The dedicated Compact worker paradox

Adam PickeringLet me play devil’s advocate: dedicated local Compact workers can be invaluable in getting local Compacts up and running, but can their influence also prevent the Compact from being self-sufficient?

In our forthcoming annual local Compact survey, we will be finding out  whether cuts to local authority budgets have resulted in a reduction in the employment of dedicated Compact workers to support implementation of Compacts around the country. The impression I get from speaking to my contacts around the country is that numbers have dropped significantly.

You don’t say …But this might not be a negative story…

Where resourcing for dedicated Compact worker support is being withdrawn by a local authority, I have noticed that the same rationale often used as justification:

“Over the past X years the council and its partners has succeeded in embedding the Compact into all our partnership activities. As a result we now enjoy excellent relationships with our partners and therefore we feel that we have moved past the point where we need dedicated Compact officer support.”

Now, before you dismiss this as a half-baked excuse for cutting resources to  support the VCS, and in some situations that may be the case. But what if it’s true? Imagine a local area where local partners had embedded the Compact into everything they did, and made this a priority for the past seven or eight years. Imagine that all new staff learned about the local Compact as part of their induction. Imagine that partners regularly came together to align priorities and collaborate to achieve mutual goals, and that even senior leadership figures saw implementing the Compact as a key responsibility. It is feasible that in this area the need for a dedicated Compact worker would genuinely be redundant.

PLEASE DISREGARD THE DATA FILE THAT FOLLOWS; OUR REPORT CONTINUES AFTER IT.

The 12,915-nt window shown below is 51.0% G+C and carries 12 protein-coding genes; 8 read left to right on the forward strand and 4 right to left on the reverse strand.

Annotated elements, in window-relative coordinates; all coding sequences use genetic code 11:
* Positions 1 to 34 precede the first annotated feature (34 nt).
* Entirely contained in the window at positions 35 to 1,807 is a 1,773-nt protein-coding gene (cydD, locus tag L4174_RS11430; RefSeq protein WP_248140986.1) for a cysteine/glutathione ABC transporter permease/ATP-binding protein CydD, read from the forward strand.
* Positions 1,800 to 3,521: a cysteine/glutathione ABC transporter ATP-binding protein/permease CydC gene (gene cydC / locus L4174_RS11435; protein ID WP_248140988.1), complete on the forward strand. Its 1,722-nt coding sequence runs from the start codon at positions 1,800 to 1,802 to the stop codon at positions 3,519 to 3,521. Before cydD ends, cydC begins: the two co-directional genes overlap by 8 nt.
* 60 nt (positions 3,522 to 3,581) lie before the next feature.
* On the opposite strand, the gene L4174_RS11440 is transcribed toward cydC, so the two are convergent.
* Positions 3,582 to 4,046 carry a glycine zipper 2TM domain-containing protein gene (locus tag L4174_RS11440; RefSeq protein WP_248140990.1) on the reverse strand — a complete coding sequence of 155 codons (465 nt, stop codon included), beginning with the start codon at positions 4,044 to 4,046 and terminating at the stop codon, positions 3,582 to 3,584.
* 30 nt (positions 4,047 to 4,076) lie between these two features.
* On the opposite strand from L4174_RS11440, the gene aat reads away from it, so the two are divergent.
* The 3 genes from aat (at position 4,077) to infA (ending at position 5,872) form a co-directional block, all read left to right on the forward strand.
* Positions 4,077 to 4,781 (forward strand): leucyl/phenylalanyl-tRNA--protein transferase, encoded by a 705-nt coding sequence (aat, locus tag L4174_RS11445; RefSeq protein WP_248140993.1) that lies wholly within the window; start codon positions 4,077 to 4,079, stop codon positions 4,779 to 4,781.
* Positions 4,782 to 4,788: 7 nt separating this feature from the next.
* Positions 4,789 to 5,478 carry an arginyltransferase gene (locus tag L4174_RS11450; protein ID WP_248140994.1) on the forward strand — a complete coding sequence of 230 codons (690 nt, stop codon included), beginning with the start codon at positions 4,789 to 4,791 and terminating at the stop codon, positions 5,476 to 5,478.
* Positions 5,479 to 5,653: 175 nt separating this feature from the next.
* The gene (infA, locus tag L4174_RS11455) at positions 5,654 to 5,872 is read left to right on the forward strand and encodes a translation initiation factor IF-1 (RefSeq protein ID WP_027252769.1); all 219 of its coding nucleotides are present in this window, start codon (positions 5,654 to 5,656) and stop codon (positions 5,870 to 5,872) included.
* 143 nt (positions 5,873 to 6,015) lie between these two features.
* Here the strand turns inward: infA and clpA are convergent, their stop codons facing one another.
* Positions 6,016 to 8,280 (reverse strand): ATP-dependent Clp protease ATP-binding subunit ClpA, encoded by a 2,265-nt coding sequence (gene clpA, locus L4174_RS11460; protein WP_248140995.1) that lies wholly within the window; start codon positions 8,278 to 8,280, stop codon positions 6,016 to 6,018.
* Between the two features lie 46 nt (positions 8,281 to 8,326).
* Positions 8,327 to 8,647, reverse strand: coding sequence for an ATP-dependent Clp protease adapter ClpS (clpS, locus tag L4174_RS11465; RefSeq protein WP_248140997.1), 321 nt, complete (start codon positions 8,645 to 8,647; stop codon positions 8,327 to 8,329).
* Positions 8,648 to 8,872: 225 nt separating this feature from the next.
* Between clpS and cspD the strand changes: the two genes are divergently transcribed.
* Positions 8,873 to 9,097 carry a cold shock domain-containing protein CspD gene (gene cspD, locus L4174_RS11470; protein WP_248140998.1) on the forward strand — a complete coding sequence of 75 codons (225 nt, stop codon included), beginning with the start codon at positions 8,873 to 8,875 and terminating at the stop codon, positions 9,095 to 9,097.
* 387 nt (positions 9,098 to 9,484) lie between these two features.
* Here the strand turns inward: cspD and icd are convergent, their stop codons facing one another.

This could go even further; if the Compact has been fully embedded and its values are being demonstrated by all, then having a named person responsible for supporting the Compact could actually be detrimental to its implementation. Indeed, two potential  drawbacks to such an approach are quite easy to spot:

  1. The responsibility problem – by having a person who has a professional responsibility for Compact it can have the equal and opposite effect on other staff. In other words, if people know that someone is responsible, they aren’t.
  2. The ownership paradox – the more successful a Compact worker is in supporting the development and implementation of a local Compact, the greater the vacuum they leave behind when they leave – particularly if the above is true.
However, dedicated Compact workers have been instrumental in establishing and embedding local Compacts. Without dedicated support many of our best local Compacts would never have flourished and so would not be in a position where the worker wasn’t needed.

Still with me? Good.

So if a dedicated Compact support worker is needed to get the Compact going but not once the Compact is fully implemented, aren’t funders justified in ending their resourcing of Compact workers?
Well, in an ideal world maybe. But the current climate is far from ideal. And the hypothetical situation described above is hard to find.

Though many of successful local Compacts that are about to lose (or have already lost) their dedicated Compact worker, none are so well embedded they don’t need some coordination. Indeed, having had the privilege to work with a number of extremely well respected, passionate and influential Compact workers I worry that their impact is being underestimated.
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